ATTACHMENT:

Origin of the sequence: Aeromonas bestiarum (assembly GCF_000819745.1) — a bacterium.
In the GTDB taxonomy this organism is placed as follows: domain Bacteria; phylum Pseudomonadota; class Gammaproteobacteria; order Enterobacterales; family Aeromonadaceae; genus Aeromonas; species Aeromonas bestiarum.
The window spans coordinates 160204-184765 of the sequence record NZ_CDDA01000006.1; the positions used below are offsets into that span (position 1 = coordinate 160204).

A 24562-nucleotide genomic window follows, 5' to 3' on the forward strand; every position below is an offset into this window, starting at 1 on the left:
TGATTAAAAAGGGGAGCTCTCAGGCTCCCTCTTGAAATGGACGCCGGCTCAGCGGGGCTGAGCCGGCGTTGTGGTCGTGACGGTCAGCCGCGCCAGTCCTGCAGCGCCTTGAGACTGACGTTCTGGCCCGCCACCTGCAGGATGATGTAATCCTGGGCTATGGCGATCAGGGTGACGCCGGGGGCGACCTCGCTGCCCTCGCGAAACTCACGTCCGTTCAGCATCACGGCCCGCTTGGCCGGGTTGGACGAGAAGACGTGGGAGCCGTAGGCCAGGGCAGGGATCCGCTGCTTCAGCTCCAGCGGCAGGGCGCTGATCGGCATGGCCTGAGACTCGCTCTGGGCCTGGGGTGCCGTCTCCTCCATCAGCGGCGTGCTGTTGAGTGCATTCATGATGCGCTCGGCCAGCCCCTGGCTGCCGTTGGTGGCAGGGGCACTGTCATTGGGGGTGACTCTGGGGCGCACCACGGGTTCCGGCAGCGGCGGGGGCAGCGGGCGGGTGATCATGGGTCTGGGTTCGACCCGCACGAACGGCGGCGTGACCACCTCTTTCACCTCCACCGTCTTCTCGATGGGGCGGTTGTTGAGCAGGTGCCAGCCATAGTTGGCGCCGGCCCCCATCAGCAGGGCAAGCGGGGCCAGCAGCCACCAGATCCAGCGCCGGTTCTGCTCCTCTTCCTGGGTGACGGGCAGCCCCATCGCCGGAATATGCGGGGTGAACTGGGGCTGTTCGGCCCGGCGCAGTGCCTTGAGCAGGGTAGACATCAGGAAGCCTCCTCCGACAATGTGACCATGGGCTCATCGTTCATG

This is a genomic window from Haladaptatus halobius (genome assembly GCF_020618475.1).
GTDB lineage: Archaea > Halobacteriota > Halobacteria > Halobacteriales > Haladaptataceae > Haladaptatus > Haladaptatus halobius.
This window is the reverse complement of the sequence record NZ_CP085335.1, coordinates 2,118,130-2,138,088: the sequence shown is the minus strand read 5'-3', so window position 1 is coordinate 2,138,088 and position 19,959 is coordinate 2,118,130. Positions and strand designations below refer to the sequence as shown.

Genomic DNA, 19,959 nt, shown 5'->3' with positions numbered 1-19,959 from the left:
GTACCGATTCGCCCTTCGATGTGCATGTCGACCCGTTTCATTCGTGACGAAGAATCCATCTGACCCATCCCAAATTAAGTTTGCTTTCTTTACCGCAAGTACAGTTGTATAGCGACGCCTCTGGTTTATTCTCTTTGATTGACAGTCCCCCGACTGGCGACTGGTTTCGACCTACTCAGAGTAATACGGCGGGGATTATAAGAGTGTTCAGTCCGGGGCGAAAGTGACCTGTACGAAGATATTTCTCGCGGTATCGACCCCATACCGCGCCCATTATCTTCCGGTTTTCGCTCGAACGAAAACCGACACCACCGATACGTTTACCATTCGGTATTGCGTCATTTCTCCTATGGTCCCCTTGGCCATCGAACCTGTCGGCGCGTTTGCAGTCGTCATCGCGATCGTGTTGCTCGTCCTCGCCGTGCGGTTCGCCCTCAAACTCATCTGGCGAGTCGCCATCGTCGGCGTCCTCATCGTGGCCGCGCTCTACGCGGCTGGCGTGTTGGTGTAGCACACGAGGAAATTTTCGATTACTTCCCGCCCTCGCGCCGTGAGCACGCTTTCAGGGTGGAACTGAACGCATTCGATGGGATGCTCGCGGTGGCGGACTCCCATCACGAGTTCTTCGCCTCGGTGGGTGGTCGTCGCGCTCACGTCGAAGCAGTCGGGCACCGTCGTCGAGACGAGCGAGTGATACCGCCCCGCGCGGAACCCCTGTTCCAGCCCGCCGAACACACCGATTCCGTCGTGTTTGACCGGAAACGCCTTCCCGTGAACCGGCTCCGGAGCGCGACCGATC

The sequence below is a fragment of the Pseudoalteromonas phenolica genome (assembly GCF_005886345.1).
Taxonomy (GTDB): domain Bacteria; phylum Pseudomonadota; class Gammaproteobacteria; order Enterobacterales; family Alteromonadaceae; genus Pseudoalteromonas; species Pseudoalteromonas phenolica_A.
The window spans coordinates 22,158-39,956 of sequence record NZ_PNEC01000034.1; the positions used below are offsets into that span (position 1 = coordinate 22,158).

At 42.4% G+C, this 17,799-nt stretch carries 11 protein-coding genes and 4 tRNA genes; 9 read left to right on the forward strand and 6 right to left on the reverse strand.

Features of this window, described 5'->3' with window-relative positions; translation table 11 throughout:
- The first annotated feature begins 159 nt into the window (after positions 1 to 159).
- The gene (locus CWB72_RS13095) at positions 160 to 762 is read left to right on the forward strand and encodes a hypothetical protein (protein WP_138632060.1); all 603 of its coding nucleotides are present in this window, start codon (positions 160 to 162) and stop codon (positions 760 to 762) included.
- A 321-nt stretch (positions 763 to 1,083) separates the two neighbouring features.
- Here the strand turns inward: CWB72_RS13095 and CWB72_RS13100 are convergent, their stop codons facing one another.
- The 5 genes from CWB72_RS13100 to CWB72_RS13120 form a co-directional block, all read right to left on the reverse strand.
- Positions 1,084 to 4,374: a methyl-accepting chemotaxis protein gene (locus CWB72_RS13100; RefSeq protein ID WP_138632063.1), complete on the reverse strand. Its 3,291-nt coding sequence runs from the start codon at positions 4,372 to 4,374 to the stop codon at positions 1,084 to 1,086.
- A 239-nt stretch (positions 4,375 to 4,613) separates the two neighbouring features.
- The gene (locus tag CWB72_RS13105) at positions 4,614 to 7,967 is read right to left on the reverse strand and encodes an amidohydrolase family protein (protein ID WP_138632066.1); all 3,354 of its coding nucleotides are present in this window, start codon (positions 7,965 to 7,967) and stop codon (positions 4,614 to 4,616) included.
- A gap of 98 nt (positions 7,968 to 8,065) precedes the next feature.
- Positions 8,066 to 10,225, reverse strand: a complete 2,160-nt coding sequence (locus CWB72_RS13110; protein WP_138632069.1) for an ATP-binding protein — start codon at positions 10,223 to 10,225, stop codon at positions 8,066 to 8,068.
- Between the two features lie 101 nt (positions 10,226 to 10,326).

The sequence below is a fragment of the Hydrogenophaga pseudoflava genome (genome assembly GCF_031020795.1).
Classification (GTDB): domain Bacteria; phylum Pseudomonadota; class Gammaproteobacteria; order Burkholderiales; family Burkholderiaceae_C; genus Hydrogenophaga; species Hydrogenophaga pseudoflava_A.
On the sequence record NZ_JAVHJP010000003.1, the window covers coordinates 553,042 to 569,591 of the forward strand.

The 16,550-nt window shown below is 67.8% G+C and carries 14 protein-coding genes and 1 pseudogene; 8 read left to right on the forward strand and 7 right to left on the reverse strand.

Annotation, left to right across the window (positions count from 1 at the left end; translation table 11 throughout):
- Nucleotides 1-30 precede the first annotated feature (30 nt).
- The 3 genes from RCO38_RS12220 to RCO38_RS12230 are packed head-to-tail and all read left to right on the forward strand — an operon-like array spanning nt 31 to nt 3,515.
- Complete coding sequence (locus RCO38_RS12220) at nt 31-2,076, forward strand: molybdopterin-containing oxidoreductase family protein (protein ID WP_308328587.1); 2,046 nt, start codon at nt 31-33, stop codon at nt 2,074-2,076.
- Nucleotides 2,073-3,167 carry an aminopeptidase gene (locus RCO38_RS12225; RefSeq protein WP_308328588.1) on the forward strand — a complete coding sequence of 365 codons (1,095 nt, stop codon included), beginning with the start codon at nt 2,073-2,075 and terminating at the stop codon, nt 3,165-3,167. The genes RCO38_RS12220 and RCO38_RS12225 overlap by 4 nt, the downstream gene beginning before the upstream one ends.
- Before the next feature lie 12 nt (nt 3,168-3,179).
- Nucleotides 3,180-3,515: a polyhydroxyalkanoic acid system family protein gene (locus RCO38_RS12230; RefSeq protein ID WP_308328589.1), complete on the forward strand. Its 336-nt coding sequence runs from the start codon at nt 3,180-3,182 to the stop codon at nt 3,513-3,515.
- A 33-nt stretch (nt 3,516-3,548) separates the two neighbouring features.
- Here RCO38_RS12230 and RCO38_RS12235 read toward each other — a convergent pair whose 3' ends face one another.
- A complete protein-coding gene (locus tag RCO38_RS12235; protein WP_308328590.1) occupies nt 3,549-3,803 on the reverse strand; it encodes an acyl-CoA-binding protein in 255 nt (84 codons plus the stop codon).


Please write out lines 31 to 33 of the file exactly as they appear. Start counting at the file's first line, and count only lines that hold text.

Annotation, left to right across the window (positions count from 1 at the left end; translation table 11 throughout):
- Nucleotides 1-30 precede the first annotated feature (30 nt).
- The 3 genes from RCO38_RS12220 to RCO38_RS12230 are packed head-to-tail and all read left to right on the forward strand — an operon-like array spanning nt 31 to nt 3,515.